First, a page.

The skeptic blogs cheered my analysis of Lott v. Levitt; it'll be interesting to see how they react to my similar conclusion about the meritlessness of Mann's suit. Unfortunately, I haven't seen the same sort of support for free speech when the gore is on the other ox. Indeed, Conde Nast's ars technica goes so far as to gleefully cite a scary Orwellian case in Australia where the government punished politically incorrect speech by compelling reeducation for the offending parties. Maybe the critics of global warming theory are wrong—but if the government can punish the critics for being critics, what's to stop the government from adopting an incorrect scientific theory as beyond challenge and punishing the scientists who correctly challenge it?

Separately, Mann's attorney has previously represented R.J. Reynolds and Mobil Oil. I haven't seen anyone in the environmental community complaining about this. There's absolutely nothing wrong with that—which I hope the Left remembers when they complain that CEI or other conservative organizations are not to be trusted because they have had funding from tobacco or oil interests.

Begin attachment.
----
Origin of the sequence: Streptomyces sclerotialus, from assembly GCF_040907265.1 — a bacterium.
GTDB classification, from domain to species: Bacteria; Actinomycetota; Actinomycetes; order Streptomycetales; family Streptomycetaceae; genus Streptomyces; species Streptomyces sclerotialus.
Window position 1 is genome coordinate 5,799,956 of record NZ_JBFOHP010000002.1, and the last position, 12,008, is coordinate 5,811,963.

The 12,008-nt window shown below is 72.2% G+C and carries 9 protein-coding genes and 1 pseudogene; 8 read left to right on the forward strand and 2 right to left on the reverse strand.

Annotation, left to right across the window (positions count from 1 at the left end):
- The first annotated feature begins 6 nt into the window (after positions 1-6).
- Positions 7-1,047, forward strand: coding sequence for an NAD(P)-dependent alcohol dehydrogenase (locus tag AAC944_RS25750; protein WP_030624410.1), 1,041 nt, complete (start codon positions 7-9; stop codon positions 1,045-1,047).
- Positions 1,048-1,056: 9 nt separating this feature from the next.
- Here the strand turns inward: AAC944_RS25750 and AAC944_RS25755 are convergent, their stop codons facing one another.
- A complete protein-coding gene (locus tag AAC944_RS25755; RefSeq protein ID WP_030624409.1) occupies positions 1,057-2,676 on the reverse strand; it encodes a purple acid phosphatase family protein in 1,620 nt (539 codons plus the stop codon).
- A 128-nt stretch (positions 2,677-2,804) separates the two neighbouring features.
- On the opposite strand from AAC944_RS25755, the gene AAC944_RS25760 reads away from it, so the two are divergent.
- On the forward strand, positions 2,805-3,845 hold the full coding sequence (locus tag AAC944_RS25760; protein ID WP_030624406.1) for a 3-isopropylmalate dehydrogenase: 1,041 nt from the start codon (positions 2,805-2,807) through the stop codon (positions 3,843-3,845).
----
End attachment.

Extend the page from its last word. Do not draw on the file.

[Disclosure: I am an unpaid member of the CEI legal advisory board; I have not been consulted on this case. I have no current opinion on the validity of the hockey-stick graph or the soundness of the investigations into the East Anglia emails.]

Paul Larkin responds to FOCUS Act critiques - PointOfLaw Forum

Paul Larkin, senior legal research fellow at The Heritage Foundation's Center for Legal and Judicial Studies, in his most recent memorandum, offers a strong response to a paper entitled "Logging and the Law" published by the Union of Concerned Scientists (UCS) criticizing the proposed Freedom from Over-Criminalization and Unjust Seizures Act of 2012 (FOCUS Act). This is the second consecutive rebuttal offered by Larkin who also responded to an article by Jon Adler at the Police: The Law Enforcement Magazine Website, written on behalf of the Federal Law Enforcement Officers Association (FLEOA) which argued that the FOCUS Act "would put federal officers and agents at risk by taking away their right to carry firearms in the course of their criminal law enforcement duties."